Andre Iguodala believes Rasheed Wallace would have been a perfect fit for the modern NBA, saying he'd have ranked among the league's best players, even ahead of Milwaukee Bucks superstar Giannis Antetokounmpo, a two-time MVP.
Iguodala, who's a free agent after winning his fourth NBA title with the Golden State Warriors in June, explained his view of Wallace, a four-time All-Star who retired in 2013, during an appearance Sunday on The Dan Le Batard Show with Stugotz (via TMZ Sports).
"Rasheed Wallace probably could have been a top-five player in the league for a 10-year stretch," Iguodala said. "He was shooting half-court shots left-handed and right-handed. If Rasheed Wallace played in modern-day basketball, if he played in our league today, he’d be a top-five player in the league. He’d be better than Giannis, and I love Giannis."
It's fair to argue Wallace was just a little bit ahead of his time as a do-it-all power forward with the ability to stretch the floor offensively and the athleticism to guard multiple positions at the defensive end.
A first-round pick out of UNC in 1995, he went on to play for the Washington Bullets, Portland Trail Blazers, Atlanta Hawks, Detroit Pistons, Boston Celtics and New York Knicks during a 16-year NBA career.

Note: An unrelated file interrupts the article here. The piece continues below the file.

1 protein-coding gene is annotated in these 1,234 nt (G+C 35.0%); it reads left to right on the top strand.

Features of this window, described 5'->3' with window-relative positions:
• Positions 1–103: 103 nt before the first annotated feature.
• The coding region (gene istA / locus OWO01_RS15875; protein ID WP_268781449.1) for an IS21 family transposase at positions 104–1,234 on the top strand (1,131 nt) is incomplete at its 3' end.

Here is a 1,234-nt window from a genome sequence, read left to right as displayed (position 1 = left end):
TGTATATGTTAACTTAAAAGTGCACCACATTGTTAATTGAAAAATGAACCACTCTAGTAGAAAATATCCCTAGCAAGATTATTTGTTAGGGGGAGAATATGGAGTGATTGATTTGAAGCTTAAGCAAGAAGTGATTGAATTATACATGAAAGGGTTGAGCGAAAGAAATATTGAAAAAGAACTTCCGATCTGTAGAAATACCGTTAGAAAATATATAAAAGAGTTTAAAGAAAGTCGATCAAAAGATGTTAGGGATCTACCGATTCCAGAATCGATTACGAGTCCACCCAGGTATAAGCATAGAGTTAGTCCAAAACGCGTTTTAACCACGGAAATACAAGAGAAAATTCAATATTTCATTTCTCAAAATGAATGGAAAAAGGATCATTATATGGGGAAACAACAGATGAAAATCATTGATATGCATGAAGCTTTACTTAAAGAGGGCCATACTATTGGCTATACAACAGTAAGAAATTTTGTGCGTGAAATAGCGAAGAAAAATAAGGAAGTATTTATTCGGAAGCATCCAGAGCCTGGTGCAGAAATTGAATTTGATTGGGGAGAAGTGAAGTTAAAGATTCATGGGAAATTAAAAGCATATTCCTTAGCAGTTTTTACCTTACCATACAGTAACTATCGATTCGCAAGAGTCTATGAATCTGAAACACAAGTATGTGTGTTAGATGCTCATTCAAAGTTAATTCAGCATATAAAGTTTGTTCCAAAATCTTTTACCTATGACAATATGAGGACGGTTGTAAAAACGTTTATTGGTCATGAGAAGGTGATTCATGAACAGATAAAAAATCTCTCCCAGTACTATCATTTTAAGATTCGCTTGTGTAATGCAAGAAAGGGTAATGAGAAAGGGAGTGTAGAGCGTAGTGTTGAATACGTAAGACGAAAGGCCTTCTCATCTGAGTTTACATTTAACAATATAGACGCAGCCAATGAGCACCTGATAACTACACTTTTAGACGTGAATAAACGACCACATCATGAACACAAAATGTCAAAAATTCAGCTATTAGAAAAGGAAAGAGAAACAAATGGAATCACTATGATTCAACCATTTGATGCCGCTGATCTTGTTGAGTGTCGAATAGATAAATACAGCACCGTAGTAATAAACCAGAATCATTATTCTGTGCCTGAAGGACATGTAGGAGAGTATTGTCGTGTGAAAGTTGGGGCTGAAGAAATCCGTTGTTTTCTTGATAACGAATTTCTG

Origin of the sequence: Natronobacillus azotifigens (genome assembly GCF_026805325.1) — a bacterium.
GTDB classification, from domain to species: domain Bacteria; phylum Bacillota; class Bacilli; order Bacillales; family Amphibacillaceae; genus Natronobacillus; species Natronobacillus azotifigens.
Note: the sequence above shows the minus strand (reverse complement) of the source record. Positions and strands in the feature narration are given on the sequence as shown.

He ranks 68th on the all-time list in VORP (value over replacement player) and 80th in Win Shares, according to Basketball Reference. Those are standout numbers for someone rarely mentioned when discussing the best players of recent generations.
Wallace always marched to the beat of his own drum—Iguodala noted how the 2004 NBA champ opted to "do [his] thing" rather than focus on becoming an all-time great—but his numbers and skill set do suggest he would have starred in today's NBA.
That said, saying he'd be better than Giannis may be a bit of a stretch.
Antetokounmpo has put himself on a trajectory to end up as one of the best basketball players to ever step on the floor, highlighted by helping the Bucks win the 2021 NBA title without having a stable of fellow superstars around him.
Along with the championship and his two MVPs, he's also earned six All-Star selections and a NBA Defensive Player of the Year Award along with numerous other individual accolades, and he's still just 27 years old.
So this is a case where pointing out how Wallace probably deserves more recognition is fair, but Iguodala may have gone a little overboard in projecting exactly how good Sheed could be in today's game.
Giannis is pushing himself toward a tier very few have reached.